No News Is Good News
ABC has decided to broadcast portions of an interview with President Clinton conducted by Leonardo DiCaprio that had raised questions about why a movie star was fulfilling a role usually handled by a journalist. The network announced its decision in a terse news release on Tuesday, a day after ABC News executives screened the March 31 interview. DiCaprio, chairman of the Earth Day 2000 celebration committee, talked to Clinton about global warming. The interview will appear as part of an Earth Day special produced by ABC News on Saturday, April 22.
"What's the matter, Chad?"
"It's this DiCaprio business, Chip. It really has me steamed."
"I know what you mean, Chad. Sending in some Hollywood pretty-boy to interview the President of the United States -- talk about a slap in the face to hard-working TV news reporters like you and me."
"I'll say. What qualifies some actor to talk to the most powerful man in the world? Because he starred in "Titanic?" Because he has nice hair? Well, here's a news flash. I have nice hair and I'm a professionally-trained journalist."
"Right you are, Chad. I've seen your work. That piece on the new low-fat diet that shaves inches off your hips and adds years to your life? Brilliant."
"You're no slouch yourself, Chip. When you did that story about the little boy who remembered to dial 911 when his mother passed out in the kitchen, I swear, I nearly cried actual tears."
"Thanks, Chad. Now do you think a Leonardo DiCaprio, a Winona Ryder could turn in work like that?"
"Not without years of news-gathering experience, Chip. You have to know what tie to wear, when to take a dramatic pause during your stand-up, what stories merit a live report and which ones only deserve a shot from the NewsChopper. And asking the tough questions -- that's not something an actor can just improvise. It takes hours for my producer to brief me on the right questions to ask. And even then, I usually just rely on an intern to do most of my off-camera legwork for me."
"Well, you've got a lot on your mind, Chad. You have to boil down a complex issue like breast implant surgery or a high-speed freeway chase into a 60-second report..."
"...Or have your editor do it."
"Right. And you have to do all that while remembering where to stand and what words to emphasize and making sure not to inadvertently yell something obscene on camera."
"That's what I'm talking about, Chip. People see a rank amateur like Leonardo DiCaprio interviewing the president, and they think anybody could rise through the ranks to become a respected TV news personality. A beauty queen--"
"Like Diane Sawyer?"
"Or a sportscaster--"
"Like Bryant Gumbel?"
"Or an Ed McMahon-like second banana to Jack Parr."
"Like Hugh Downs?"
"Right. I mean, this job isn't just a matter of reading stuff off a teleprompter and nodding emphatically when somebody else is talking. You have to pronounce the words that you're reading correctly, and you have to pay attention to those other people while you're nodding."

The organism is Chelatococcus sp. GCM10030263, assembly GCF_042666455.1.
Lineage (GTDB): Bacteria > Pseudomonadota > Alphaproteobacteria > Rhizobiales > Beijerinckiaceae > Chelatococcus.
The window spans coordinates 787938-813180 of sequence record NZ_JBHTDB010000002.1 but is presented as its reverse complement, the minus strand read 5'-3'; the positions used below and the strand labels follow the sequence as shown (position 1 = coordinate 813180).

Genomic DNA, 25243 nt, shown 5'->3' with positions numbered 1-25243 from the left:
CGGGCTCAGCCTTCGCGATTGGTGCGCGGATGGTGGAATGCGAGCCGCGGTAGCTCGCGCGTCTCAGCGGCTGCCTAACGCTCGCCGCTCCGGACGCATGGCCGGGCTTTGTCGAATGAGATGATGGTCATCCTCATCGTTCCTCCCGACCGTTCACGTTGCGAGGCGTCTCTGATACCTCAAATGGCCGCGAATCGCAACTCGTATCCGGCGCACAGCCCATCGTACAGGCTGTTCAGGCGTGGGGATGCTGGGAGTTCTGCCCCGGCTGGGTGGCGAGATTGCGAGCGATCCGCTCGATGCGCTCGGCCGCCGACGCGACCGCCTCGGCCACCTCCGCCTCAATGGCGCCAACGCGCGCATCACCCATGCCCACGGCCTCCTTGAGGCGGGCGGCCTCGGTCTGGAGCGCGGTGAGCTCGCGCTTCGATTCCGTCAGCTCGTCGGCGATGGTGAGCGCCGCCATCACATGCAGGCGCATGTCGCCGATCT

"Remember my interview with Monica Lewinsky, Chad?"
"The one where you sat down for a heart-to-heart about her new lease on life?"
"That's the one. Remember how when she was talking about her new handbags and how that gave her a sense of closure after the scandal? What was I doing when the camera cut to me?"
"You were nodding, Chip."
"Not just nodding, Chad. I was listening. And caring."
"Wow, indeed. Now do you think some actor could do that."
"They could pretend."
"Sure, they could pretend. A real good actor like Anthony Hopkins--"
"Or Keanu Reeves?"
"Right. They could pretend. But could they be convincing?"
"You know what I would ask him, Chad?"
"The president. If I were interviewing him. I mean, you can bet that Leonardo DiCaprio probably just lobbed softballs at him."
"The softest of softballs, Chip."
"Right. Well, I would look the president straight in the eye and say, 'Mr. President, a lot of scientists believe our planet is undergoing global warming. Do you agree?'"
"Tough stuff, Chip. He may cut off the interview right there."
"Chad, I'm a professional. I get paid to ask tough questions."
"I would ask him about the Lewinsky affair. Or his wife's Senate campaign."
"During an interview on the environment, Chad?"
"Of course. I'd catch him off guard."
"You're a crafty one, Chad."
"Craftier than Leonardo DiCaprio could ever hope to be, that's for darn sure!"
"And it's not just DiCaprio. That woman from NYPD Blue..."
"No. The woman."
"Oh. Andrea Thompson!"
"Right. She's leaving NYPD Blue to become a news anchor in Albuquerque."
"Oh yes. An actress who's never held a news job before in her life is going to be an anchorwoman."
"Well, she was very good on JAG."
"I'm not denying that. But it's one thing to pretend to be a hard-bitten New York City cop. It's quite another to introduce segments on new exercise fads and shopping mall grand openings. I mean, she hasn't even gone to college."
"What? You and I went to college."
"Right, I majored in communications. And you?"
"I forget. But the point is, I received a formal education for my news career. All Andrea Thompson's ever done is read lines that someone else has written and looked good on camera."
"And how does that prepare you to be a news anchor?"
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